MARGARET BRENNAN: You've also put in a request this week to the White House for more information about why Ivanka Trump, a presidential adviser and, obviously, the President's daughter, was using private e-mail for government-- government business. People remember you well from the probe you led into Benghazi that helped you uncover Hillary Clinton's use of private e-mail. At the time, you said that there should be prosecution of her for divulging classified information or in any way mishandling it. Would you similarly call for that kind of prosecution of the President's daughter?

REPRESENTATIVE TREY GOWDY: Well, I will defer to whatever tape may exist but I have assiduously tried to avoid ever calling for the prosecution of anyone, including Hillary Clinton. And-- and I'm pretty sure that's true because I've had a lot of Republicans upset with me. They're two separate issues. The divulging of classified information is a crime using personal e-mail upon which to conduct public business is not a crime. You're not supposed to do it. It's not best practices. It actually violates statutes and regulations. Pub-- public work is-- is a privilege and-- and part of that is you give up the right to use your private e-mail to conduct government work. So you-- you should keep the record. Miss Clinton should do it, Eric Holder. Everyone throughout government who conducts official business should use official e-mail. If you don't, then you should take other steps to safeguard it. And-- and that's what we need to know from Miss Trump, but I've never called for Hillary Clinton to be prosecuted and I couldn't possibly have done it for using private e-mail because it's not a crime.

MARGARET BRENNAN: Mishandling classified information. I think some have interpreted your past statements about that to-- to have called for further actions. But in this case, the President has already said for Ivanka Trump that he thinks there is nothing to see here. Are you concerned that he is saying that at this point before there is an investigation by your committee?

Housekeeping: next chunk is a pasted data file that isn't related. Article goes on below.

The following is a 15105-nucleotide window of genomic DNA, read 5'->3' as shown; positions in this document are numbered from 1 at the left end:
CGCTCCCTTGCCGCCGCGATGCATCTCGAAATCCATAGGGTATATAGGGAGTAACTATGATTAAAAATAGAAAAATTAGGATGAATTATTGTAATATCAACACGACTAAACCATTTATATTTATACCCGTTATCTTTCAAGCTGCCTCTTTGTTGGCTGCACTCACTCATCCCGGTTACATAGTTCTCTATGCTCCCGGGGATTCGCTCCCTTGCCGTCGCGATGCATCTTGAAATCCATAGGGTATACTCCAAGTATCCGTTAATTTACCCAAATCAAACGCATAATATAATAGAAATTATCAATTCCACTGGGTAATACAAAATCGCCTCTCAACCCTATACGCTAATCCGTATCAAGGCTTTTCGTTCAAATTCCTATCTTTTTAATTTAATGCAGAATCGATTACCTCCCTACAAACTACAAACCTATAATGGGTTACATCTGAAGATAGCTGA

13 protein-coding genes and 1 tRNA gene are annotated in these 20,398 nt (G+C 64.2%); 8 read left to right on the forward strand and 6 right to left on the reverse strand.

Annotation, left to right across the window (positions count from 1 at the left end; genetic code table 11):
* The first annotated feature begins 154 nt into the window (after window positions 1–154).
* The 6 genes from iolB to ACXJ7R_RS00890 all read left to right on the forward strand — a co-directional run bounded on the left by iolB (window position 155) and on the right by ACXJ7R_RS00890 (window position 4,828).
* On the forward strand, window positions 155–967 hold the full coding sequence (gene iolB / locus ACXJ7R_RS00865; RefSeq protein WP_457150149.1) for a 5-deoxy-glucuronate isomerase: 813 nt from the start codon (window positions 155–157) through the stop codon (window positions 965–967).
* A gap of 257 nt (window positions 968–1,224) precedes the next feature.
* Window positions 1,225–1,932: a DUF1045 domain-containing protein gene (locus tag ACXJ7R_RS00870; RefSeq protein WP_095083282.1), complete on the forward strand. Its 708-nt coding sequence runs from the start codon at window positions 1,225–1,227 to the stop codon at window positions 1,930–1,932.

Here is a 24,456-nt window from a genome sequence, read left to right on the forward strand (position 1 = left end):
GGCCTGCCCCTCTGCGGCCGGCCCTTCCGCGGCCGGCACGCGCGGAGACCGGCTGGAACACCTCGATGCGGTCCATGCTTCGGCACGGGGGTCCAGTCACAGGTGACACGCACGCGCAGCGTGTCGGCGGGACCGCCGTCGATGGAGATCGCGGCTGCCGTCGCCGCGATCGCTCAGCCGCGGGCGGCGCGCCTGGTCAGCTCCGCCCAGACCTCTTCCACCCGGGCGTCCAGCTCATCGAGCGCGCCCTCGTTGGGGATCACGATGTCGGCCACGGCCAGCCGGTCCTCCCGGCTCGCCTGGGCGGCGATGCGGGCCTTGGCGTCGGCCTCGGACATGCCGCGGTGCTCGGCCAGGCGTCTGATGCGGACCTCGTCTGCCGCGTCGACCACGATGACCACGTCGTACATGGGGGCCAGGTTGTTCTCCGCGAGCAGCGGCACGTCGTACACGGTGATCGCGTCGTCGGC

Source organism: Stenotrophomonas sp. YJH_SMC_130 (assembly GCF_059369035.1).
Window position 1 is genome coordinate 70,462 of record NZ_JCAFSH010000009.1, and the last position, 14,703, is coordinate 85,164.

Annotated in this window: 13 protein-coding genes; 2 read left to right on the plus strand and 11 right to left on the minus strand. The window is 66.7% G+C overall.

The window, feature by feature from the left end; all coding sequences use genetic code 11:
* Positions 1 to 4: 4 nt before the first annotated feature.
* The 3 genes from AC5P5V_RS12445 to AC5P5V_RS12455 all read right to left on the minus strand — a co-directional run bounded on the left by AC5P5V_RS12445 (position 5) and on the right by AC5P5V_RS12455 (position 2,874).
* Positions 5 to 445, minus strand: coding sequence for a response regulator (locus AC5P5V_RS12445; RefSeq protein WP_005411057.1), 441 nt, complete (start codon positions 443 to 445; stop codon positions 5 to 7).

REPRESENTATIVE TREY GOWDY: I am concerned anytime any President prejudges the outcome of an investigation. Whether it's President Obama, whether it's President Trump. I've already talked to Miss Trump's attorney. I've already talked to Mister Cummings. We've already written a letter to the White House. Congress has a responsibility to make sure that the records and the Presidential Records Act is complied with. And that is true no matter-- no matter who the person is, whether it's Secretary Clinton or whether it's Tom Perez or whether it's Ivanka Trump. So we've taken steps, we-- we've-- we've done more in the last week than-- than in some of my House Democratic colleagues did the entire time we were looking into Benghazi. So I am at peace with what we've done, but we need the information and we need it quickly. And then the public can judge whether or not those two fact--


REPRESENTATIVE TREY GOWDY: --patterns are similar.

MARGARET BRENNAN: I want to also ask you before you go you're an attorney you're a former federal prosecutor. Do you agree with the very unusual public statement that we heard this week from Chief Justice John Roberts who rebuked the President in many ways, saying "We do not have Obama judges or Trump judges Bush judges or Clinton judges." Do you con-- share his concern that the judiciary is being politicized?

REPRESENTATIVE TREY GOWDY: Margaret, I wish Chief Justice Roberts were right. I wish there were not a politicization of the judiciary-- judiciary. But it's not just politicians. Every print article that you will go find this afternoon refers to judges based on the President that put him or her in office. And you see terms like conservative and ultra-conservative and liberal and moderate which are political terms, but they're used to describe judges. So I wish Chief Justice Roberts were right. I wish that we did not refer to judges based on which President put them in office as if that is somehow going to inextricably lead us to the conclusion. But it's been happening since I was a kid. It's been happening for fifty years that we have used political terms to describe judges. I wish we would stop. But President Trump is not the first person to do it. I think President Obama criticized the Supreme Court--


REPRESENTATIVE TREY GOWDY: --to their face in the State of the Union. So I wish everyone would stop, including the media referring to judges based on which President put them in office.

MARGARET BRENNAN: All right. Congressman Gowdy, good to talk to you. Thanks for joining us today.